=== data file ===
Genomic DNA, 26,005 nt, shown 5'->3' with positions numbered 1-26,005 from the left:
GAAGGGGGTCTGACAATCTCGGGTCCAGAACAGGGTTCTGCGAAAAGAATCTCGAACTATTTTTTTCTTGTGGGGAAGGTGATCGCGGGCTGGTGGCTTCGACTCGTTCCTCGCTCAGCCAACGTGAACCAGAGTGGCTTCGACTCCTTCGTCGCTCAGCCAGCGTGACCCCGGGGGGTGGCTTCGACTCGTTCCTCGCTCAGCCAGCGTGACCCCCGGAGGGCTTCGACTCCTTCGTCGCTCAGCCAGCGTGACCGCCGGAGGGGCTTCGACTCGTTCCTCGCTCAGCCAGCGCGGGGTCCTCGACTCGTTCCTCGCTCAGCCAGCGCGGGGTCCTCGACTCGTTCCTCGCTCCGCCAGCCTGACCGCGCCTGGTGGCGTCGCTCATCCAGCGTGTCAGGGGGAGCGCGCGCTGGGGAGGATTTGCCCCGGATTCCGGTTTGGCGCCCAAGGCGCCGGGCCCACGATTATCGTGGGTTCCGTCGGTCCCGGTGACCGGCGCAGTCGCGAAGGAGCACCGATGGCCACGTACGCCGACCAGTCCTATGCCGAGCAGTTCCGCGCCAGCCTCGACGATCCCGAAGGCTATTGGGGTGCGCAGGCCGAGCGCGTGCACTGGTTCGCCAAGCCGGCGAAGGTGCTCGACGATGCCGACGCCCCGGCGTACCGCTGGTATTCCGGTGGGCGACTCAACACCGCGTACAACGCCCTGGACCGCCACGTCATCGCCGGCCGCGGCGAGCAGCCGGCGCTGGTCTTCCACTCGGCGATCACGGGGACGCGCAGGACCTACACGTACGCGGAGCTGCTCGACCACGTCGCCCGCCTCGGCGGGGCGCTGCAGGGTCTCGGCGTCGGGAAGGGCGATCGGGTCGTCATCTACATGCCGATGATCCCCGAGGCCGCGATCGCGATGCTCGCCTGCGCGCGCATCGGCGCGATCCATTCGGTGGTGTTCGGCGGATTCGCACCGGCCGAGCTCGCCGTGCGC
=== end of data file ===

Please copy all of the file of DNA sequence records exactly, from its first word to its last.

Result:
Genomic DNA, 26,005 nt, shown 5'->3' with positions numbered 1-26,005 from the left:
GAAGGGGGTCTGACAATCTCGGGTCCAGAACAGGGTTCTGCGAAAAGAATCTCGAACTATTTTTTTCTTGTGGGGAAGGTGATCGCGGGCTGGTGGCTTCGACTCGTTCCTCGCTCAGCCAACGTGAACCAGAGTGGCTTCGACTCCTTCGTCGCTCAGCCAGCGTGACCCCGGGGGGTGGCTTCGACTCGTTCCTCGCTCAGCCAGCGTGACCCCCGGAGGGCTTCGACTCCTTCGTCGCTCAGCCAGCGTGACCGCCGGAGGGGCTTCGACTCGTTCCTCGCTCAGCCAGCGCGGGGTCCTCGACTCGTTCCTCGCTCAGCCAGCGCGGGGTCCTCGACTCGTTCCTCGCTCCGCCAGCCTGACCGCGCCTGGTGGCGTCGCTCATCCAGCGTGTCAGGGGGAGCGCGCGCTGGGGAGGATTTGCCCCGGATTCCGGTTTGGCGCCCAAGGCGCCGGGCCCACGATTATCGTGGGTTCCGTCGGTCCCGGTGACCGGCGCAGTCGCGAAGGAGCACCGATGGCCACGTACGCCGACCAGTCCTATGCCGAGCAGTTCCGCGCCAGCCTCGACGATCCCGAAGGCTATTGGGGTGCGCAGGCCGAGCGCGTGCACTGGTTCGCCAAGCCGGCGAAGGTGCTCGACGATGCCGACGCCCCGGCGTACCGCTGGTATTCCGGTGGGCGACTCAACACCGCGTACAACGCCCTGGACCGCCACGTCATCGCCGGCCGCGGCGAGCAGCCGGCGCTGGTCTTCCACTCGGCGATCACGGGGACGCGCAGGACCTACACGTACGCGGAGCTGCTCGACCACGTCGCCCGCCTCGGCGGGGCGCTGCAGGGTCTCGGCGTCGGGAAGGGCGATCGGGTCGTCATCTACATGCCGATGATCCCCGAGGCCGCGATCGCGATGCTCGCCTGCGCGCGCATCGGCGCGATCCATTCGGTGGTGTTCGGCGGATTCGCACCGGCCGAGCTCGCCGTGCGC